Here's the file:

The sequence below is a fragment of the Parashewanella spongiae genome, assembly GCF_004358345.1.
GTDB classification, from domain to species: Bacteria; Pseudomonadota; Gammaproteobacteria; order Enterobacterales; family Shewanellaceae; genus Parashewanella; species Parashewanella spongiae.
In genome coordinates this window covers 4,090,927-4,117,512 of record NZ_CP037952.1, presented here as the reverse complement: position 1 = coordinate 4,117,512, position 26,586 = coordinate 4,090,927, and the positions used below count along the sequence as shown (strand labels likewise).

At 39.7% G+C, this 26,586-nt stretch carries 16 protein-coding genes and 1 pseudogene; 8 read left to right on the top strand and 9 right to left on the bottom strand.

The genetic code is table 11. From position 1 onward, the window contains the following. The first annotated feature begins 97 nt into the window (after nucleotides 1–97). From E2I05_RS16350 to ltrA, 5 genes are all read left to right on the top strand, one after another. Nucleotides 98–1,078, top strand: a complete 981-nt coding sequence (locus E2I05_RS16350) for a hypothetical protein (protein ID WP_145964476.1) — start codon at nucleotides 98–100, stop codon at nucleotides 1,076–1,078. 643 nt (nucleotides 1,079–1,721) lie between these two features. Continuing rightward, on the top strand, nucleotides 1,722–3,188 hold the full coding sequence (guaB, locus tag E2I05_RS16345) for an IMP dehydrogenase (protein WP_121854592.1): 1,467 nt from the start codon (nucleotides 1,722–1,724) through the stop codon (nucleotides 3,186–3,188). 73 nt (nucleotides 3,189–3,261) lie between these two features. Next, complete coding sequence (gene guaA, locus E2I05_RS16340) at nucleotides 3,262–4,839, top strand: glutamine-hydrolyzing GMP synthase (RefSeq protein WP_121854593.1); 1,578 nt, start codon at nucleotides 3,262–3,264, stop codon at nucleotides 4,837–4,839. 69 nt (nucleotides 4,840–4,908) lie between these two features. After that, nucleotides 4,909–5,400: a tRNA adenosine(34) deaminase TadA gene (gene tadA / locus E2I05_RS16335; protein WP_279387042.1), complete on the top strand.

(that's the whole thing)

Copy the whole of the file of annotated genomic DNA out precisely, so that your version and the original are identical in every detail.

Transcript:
The sequence below is a fragment of the Parashewanella spongiae genome, assembly GCF_004358345.1.
GTDB classification, from domain to species: Bacteria; Pseudomonadota; Gammaproteobacteria; order Enterobacterales; family Shewanellaceae; genus Parashewanella; species Parashewanella spongiae.
In genome coordinates this window covers 4,090,927-4,117,512 of record NZ_CP037952.1, presented here as the reverse complement: position 1 = coordinate 4,117,512, position 26,586 = coordinate 4,090,927, and the positions used below count along the sequence as shown (strand labels likewise).

At 39.7% G+C, this 26,586-nt stretch carries 16 protein-coding genes and 1 pseudogene; 8 read left to right on the top strand and 9 right to left on the bottom strand.

The genetic code is table 11. From position 1 onward, the window contains the following. The first annotated feature begins 97 nt into the window (after nucleotides 1–97). From E2I05_RS16350 to ltrA, 5 genes are all read left to right on the top strand, one after another. Nucleotides 98–1,078, top strand: a complete 981-nt coding sequence (locus E2I05_RS16350) for a hypothetical protein (protein ID WP_145964476.1) — start codon at nucleotides 98–100, stop codon at nucleotides 1,076–1,078. 643 nt (nucleotides 1,079–1,721) lie between these two features. Continuing rightward, on the top strand, nucleotides 1,722–3,188 hold the full coding sequence (guaB, locus tag E2I05_RS16345) for an IMP dehydrogenase (protein WP_121854592.1): 1,467 nt from the start codon (nucleotides 1,722–1,724) through the stop codon (nucleotides 3,186–3,188). 73 nt (nucleotides 3,189–3,261) lie between these two features. Next, complete coding sequence (gene guaA, locus E2I05_RS16340) at nucleotides 3,262–4,839, top strand: glutamine-hydrolyzing GMP synthase (RefSeq protein WP_121854593.1); 1,578 nt, start codon at nucleotides 3,262–3,264, stop codon at nucleotides 4,837–4,839. 69 nt (nucleotides 4,840–4,908) lie between these two features. After that, nucleotides 4,909–5,400: a tRNA adenosine(34) deaminase TadA gene (gene tadA / locus E2I05_RS16335; protein WP_279387042.1), complete on the top strand.